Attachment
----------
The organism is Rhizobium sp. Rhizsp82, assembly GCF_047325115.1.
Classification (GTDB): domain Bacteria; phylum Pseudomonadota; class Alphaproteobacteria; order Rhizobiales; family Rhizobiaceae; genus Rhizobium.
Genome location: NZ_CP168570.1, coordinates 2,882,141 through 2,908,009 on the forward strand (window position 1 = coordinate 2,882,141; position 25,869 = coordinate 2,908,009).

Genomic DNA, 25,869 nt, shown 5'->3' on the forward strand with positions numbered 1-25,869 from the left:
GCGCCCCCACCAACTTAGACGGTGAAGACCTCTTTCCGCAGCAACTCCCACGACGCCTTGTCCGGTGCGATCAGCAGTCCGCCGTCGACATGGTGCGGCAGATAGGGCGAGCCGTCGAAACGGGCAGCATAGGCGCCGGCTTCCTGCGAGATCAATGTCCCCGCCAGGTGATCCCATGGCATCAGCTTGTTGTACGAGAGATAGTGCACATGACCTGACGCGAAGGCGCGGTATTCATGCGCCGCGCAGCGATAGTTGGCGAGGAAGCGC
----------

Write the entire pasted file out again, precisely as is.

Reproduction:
The organism is Rhizobium sp. Rhizsp82, assembly GCF_047325115.1.
Classification (GTDB): domain Bacteria; phylum Pseudomonadota; class Alphaproteobacteria; order Rhizobiales; family Rhizobiaceae; genus Rhizobium.
Genome location: NZ_CP168570.1, coordinates 2,882,141 through 2,908,009 on the forward strand (window position 1 = coordinate 2,882,141; position 25,869 = coordinate 2,908,009).

Genomic DNA, 25,869 nt, shown 5'->3' on the forward strand with positions numbered 1-25,869 from the left:
GCGCCCCCACCAACTTAGACGGTGAAGACCTCTTTCCGCAGCAACTCCCACGACGCCTTGTCCGGTGCGATCAGCAGTCCGCCGTCGACATGGTGCGGCAGATAGGGCGAGCCGTCGAAACGGGCAGCATAGGCGCCGGCTTCCTGCGAGATCAATGTCCCCGCCAGGTGATCCCATGGCATCAGCTTGTTGTACGAGAGATAGTGCACATGACCTGACGCGAAGGCGCGGTATTCATGCGCCGCGCAGCGATAGTTGGCGAGGAAGCGC